Business Tianjin Magazine - Business English Magazine in China
Written by Helen Friday, 02 August 2019 16:29
Historically low growth levels,
but some sectors are doing well
By Morgan Brady
Main economic growth numbers released from the Chinese Statistical Bureau were a cause for alarm. The country reported the weakest economic growth in 27 years (since 1992). In the second quarter of the current year, the economy grew at a rate of 6.2%, according to the State Council Information Office. Growth in the first two quarters stood at 6.4%.
Analysts expect that the economy will weaken further in the second half. A major factor behind this is the weakening international demand. Despite this, many economists still expect an annual growth rate of over 6 percentage points. Political stability can help to stem the slowdown.
The statistical bureau in China said that the economy is facing a complex situation with increasing uncertainties. There are renewed downward pressures on the economy. The government is expected to increase its intervention. The trade dispute between the US and China has not seen any improvements recently, as no solutions or agreements were reached despite the previous optimism, the media hype, and the recent trade truce.
Performance of different sectors of the economy
Looking at individual sectors, some performed very well. For example, In the first half of 2019, the value added of crop farming grew by 3.9% year-on-year, 0.5% slower than the first quarter. The overall output of summer grain was 141.74 million tons, an increase of 2.93 million tons over last year, up by 2.1%, hitting the highest record as that of 2017. Planting areas of cotton and beans increased.
Industrial production was steady in general, and high-tech manufacturing accounted for a larger share. In the first half, the year-on-year growth rate of total value added of the industrial enterprises above the designated size was 6.0%. The value added of the state holding enterprises went up by 5.0% year-on-year; that of share-holding enterprises up by 7.3%; and enterprises funded by foreign investors or investors from Hong Kong, Macao, and Taiwan up by 1.4%.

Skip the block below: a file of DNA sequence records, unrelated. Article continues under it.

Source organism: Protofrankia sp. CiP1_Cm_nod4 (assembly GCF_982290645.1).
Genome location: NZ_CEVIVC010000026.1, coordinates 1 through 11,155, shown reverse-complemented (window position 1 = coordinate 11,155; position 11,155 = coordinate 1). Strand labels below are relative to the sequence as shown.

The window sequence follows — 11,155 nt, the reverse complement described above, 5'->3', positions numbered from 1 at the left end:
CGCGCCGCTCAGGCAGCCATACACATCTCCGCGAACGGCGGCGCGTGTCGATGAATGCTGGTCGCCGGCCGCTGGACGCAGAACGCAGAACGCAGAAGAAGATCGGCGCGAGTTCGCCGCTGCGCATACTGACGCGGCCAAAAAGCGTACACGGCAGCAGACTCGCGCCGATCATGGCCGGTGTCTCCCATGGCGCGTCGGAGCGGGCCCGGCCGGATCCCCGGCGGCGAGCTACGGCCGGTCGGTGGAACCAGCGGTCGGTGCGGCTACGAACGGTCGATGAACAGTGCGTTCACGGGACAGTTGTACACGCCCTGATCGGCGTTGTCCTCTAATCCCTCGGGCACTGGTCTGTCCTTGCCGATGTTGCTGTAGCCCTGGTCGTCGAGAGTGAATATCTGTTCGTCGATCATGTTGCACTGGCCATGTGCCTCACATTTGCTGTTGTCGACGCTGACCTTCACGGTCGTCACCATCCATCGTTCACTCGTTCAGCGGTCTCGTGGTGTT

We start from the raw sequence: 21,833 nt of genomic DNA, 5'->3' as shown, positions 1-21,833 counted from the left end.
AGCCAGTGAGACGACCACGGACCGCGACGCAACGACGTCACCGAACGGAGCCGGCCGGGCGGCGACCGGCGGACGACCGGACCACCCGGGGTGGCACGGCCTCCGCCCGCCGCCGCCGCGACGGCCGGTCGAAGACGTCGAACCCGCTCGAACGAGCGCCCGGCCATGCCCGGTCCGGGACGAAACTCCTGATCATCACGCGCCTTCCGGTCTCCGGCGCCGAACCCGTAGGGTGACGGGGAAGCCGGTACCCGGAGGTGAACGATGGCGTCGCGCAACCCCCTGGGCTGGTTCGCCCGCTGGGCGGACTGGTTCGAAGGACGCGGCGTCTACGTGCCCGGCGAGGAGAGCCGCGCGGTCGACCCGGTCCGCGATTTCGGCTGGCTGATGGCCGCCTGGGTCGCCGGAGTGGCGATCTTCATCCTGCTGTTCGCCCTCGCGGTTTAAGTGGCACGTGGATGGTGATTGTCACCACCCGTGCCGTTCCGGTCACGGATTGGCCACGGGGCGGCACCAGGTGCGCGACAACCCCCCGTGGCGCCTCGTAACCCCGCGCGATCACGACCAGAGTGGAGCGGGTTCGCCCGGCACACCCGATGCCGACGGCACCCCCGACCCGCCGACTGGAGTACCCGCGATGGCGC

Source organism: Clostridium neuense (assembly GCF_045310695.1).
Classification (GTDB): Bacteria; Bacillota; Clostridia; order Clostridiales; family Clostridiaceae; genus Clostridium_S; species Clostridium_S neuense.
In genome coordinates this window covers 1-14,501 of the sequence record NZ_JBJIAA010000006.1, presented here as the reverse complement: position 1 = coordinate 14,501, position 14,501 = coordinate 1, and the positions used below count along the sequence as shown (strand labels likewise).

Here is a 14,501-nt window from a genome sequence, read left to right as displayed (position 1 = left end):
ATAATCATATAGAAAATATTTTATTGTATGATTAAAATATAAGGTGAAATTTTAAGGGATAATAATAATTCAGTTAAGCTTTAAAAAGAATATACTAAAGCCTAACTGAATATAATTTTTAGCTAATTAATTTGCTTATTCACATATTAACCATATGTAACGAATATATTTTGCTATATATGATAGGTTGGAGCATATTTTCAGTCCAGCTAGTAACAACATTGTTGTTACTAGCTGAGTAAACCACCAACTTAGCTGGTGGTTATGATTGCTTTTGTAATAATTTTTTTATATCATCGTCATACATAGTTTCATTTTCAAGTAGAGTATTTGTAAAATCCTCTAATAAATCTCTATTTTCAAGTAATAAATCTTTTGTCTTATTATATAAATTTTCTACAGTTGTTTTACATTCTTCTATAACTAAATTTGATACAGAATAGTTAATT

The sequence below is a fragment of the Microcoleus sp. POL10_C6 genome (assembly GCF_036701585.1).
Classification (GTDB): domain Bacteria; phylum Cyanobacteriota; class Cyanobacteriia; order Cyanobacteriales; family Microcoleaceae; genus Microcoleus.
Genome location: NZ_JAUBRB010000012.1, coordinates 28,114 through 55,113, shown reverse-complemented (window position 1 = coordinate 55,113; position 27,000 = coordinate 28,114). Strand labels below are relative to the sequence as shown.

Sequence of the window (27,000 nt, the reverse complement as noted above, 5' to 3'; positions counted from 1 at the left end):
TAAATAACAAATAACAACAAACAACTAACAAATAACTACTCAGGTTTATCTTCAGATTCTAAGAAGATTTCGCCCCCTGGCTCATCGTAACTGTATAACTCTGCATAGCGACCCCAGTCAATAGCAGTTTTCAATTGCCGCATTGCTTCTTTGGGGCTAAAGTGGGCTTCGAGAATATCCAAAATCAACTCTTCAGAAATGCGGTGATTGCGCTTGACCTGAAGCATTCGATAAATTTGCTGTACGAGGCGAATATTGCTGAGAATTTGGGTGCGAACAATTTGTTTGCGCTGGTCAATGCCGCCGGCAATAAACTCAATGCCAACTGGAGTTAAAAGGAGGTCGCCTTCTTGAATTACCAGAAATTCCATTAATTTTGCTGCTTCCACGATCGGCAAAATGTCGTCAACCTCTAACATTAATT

Services sector maintained growth
The services sector also grew well maintaining its good momentum. The value added of information transmission, software, and information technology services, and the value added of leasing and business services, of transport, storage and postal services, and of financial intermediation grew by 20.6%, 7.8%, 7.3%, and 7.3% year-on-year respectively in the first half.
Online sales flourishing
Online retail sales also maintained growth, as in the first half of 2019, the total retail sales of consumer goods reached 19,521.0 billion yuan, up by 8.4% year-on-year.
Imports and exports also grew
Imports and exports grew slightly, as the total value of imports and exports of goods was 14,667.5 billion yuan, a year-on-year increase of 3.9%. The total value of exports was 7,952.1 billion yuan, up by 6.1%; the total value of imports was 6,715.5 billion yuan, up by 1.4%.
Producer price index
The producer price index for means of production decreased by 0.3%. As for the components, producer prices for mining and quarrying industry increased by 4.5%, prices of raw materials industry decreased by 2.1%, and prices of manufacturing and processing industry remained unchanged from the previous year. As for consumer goods, producer prices for consumer goods increased by 0.9% year-on-year.
Government intervention is likely
While the growth in most sectors was positive, international pressures are still noticeable. Most central banks around the world are anticipating global slowdown and turning to their dovish monetary policy tools to stimulate their economies. The slowdown will likely affect the export-based businesses of China. As for the trade spat pressures, many factories have moved out of China to adapt. Yet, much remains to be done.
Analysts have said that the People’s Bank of China still has room to act. It can provide stimulus to the economy to ensure steady growth, or at least ensure that the economy does not slow down very quickly. Many expect that the Chinese government will not allow the quarterly growth to fall below 6.0%, especially that Chinese President Xi Jinping last year said that the 70th anniversary of the People’s Republic of China in 2019 would be celebrated with outstanding economic performance.
Growth numbers are at historically low levels, yet, many sectoral indicators appear to be healthy. The Chinese government still has much room to manoeuvre and remain on track to achieve its ambitious growth goals. However, the global economic environment appears to be challenging, which can make the government’s task harder. The US is not budging on its demands when it comes to resolving the trade war. This is causing tensions among investors and weighing down on global economies. Asian economies are usually the first to take a hit when this happens, as they are densely connected with the Chinese economy. Nonetheless, for now, it is still early to question the resilience of the second largest economy in the world.